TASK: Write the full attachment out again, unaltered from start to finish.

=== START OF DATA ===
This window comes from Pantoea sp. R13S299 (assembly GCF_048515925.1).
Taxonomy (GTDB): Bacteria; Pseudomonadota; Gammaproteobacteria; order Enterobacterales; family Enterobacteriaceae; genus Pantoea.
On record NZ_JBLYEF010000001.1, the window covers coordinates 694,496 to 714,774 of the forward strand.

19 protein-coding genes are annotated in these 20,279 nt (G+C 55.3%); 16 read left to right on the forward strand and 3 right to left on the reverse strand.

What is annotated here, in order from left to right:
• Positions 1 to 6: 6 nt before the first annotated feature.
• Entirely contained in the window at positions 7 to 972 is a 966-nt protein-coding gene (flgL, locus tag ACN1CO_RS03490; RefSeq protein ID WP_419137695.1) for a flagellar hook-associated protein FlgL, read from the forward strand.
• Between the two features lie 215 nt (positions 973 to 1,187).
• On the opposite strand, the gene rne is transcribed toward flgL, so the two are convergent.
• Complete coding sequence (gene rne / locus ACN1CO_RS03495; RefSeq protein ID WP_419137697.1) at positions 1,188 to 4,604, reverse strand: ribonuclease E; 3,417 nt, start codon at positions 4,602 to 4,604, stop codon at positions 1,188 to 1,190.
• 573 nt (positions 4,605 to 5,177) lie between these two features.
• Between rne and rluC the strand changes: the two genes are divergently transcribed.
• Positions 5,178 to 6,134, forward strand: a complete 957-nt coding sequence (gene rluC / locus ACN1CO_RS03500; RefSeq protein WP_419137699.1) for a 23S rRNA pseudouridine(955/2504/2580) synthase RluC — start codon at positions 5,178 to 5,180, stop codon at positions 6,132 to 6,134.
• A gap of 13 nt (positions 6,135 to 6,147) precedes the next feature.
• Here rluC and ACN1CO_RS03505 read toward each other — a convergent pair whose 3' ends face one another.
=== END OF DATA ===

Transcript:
This window comes from Pantoea sp. R13S299 (assembly GCF_048515925.1).
Taxonomy (GTDB): Bacteria; Pseudomonadota; Gammaproteobacteria; order Enterobacterales; family Enterobacteriaceae; genus Pantoea.
On record NZ_JBLYEF010000001.1, the window covers coordinates 694,496 to 714,774 of the forward strand.

19 protein-coding genes are annotated in these 20,279 nt (G+C 55.3%); 16 read left to right on the forward strand and 3 right to left on the reverse strand.

What is annotated here, in order from left to right:
• Positions 1 to 6: 6 nt before the first annotated feature.
• Entirely contained in the window at positions 7 to 972 is a 966-nt protein-coding gene (flgL, locus tag ACN1CO_RS03490; RefSeq protein ID WP_419137695.1) for a flagellar hook-associated protein FlgL, read from the forward strand.
• Between the two features lie 215 nt (positions 973 to 1,187).
• On the opposite strand, the gene rne is transcribed toward flgL, so the two are convergent.
• Complete coding sequence (gene rne / locus ACN1CO_RS03495; RefSeq protein ID WP_419137697.1) at positions 1,188 to 4,604, reverse strand: ribonuclease E; 3,417 nt, start codon at positions 4,602 to 4,604, stop codon at positions 1,188 to 1,190.
• 573 nt (positions 4,605 to 5,177) lie between these two features.
• Between rne and rluC the strand changes: the two genes are divergently transcribed.
• Positions 5,178 to 6,134, forward strand: a complete 957-nt coding sequence (gene rluC / locus ACN1CO_RS03500; RefSeq protein WP_419137699.1) for a 23S rRNA pseudouridine(955/2504/2580) synthase RluC — start codon at positions 5,178 to 5,180, stop codon at positions 6,132 to 6,134.
• A gap of 13 nt (positions 6,135 to 6,147) precedes the next feature.
• Here rluC and ACN1CO_RS03505 read toward each other — a convergent pair whose 3' ends face one another.